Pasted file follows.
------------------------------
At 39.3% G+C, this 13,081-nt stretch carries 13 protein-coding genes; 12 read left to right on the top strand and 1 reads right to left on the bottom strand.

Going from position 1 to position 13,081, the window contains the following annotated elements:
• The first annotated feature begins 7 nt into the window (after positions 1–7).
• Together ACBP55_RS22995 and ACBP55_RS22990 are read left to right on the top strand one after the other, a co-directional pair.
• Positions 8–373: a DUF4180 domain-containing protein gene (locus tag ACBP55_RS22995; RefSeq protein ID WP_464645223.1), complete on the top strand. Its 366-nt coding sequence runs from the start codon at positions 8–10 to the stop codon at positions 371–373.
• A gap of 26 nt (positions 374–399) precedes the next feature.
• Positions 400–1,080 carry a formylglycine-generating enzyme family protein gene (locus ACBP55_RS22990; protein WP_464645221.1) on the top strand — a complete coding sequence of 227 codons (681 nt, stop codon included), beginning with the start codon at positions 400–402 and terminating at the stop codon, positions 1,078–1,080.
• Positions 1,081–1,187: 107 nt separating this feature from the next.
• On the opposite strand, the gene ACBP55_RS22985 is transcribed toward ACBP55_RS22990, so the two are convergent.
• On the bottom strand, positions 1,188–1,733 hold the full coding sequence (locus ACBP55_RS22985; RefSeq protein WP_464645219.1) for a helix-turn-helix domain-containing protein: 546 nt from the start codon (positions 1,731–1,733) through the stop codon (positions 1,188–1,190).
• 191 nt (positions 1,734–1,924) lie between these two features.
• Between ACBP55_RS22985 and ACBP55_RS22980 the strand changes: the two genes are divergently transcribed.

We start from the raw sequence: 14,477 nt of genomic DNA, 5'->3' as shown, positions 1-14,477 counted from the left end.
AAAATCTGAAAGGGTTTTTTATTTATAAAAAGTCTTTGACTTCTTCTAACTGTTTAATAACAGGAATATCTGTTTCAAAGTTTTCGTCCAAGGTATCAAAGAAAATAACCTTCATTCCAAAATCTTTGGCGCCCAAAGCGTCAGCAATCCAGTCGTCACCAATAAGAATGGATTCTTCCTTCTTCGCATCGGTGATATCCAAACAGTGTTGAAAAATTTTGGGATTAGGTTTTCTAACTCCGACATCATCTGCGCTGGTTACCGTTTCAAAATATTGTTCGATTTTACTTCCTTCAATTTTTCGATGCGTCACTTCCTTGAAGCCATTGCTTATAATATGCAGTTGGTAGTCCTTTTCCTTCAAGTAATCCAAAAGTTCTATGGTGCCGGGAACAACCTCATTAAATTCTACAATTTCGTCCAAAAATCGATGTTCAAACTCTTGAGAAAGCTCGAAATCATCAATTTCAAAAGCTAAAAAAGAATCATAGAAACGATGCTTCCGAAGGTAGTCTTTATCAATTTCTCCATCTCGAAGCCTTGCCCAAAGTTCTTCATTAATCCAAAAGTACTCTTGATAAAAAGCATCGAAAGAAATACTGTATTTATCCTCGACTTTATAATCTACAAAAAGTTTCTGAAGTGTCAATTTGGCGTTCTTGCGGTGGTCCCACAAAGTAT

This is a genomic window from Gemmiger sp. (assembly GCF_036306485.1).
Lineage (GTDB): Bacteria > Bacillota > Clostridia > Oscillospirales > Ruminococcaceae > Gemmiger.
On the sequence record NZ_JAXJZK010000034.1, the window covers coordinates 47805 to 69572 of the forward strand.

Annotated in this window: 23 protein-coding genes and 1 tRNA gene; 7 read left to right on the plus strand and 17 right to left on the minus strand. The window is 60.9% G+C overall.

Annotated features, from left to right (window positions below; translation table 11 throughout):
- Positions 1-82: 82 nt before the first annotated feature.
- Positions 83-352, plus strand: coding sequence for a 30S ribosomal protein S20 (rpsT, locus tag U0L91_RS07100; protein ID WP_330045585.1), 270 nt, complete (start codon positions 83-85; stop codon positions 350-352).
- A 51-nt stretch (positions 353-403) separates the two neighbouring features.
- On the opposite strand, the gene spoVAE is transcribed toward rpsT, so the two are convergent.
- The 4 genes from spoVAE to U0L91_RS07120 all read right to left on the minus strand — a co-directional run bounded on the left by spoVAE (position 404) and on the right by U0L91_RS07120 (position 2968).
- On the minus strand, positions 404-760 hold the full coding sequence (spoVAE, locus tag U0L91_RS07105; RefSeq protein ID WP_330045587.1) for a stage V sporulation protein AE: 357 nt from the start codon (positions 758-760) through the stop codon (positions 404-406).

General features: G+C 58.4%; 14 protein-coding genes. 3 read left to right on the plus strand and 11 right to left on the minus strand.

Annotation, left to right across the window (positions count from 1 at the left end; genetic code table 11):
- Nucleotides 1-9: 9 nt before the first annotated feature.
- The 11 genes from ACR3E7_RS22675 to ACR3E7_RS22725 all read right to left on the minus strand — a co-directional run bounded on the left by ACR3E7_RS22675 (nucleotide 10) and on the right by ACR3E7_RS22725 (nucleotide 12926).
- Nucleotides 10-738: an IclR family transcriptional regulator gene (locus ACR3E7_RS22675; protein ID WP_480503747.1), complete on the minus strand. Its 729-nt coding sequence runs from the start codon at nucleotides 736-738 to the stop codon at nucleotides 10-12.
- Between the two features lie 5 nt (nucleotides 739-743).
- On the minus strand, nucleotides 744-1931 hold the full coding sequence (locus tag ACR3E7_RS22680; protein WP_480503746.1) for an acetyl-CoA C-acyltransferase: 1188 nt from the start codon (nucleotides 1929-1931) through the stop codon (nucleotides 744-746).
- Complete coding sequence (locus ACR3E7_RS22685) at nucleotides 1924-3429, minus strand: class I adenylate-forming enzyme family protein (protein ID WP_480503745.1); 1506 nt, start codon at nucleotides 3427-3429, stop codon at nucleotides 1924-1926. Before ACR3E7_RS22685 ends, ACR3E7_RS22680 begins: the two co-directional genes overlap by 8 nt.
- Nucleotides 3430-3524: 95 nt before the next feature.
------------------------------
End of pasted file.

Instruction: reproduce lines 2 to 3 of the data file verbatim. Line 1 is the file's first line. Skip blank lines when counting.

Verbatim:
Going from position 1 to position 13,081, the window contains the following annotated elements:
• The first annotated feature begins 7 nt into the window (after positions 1–7).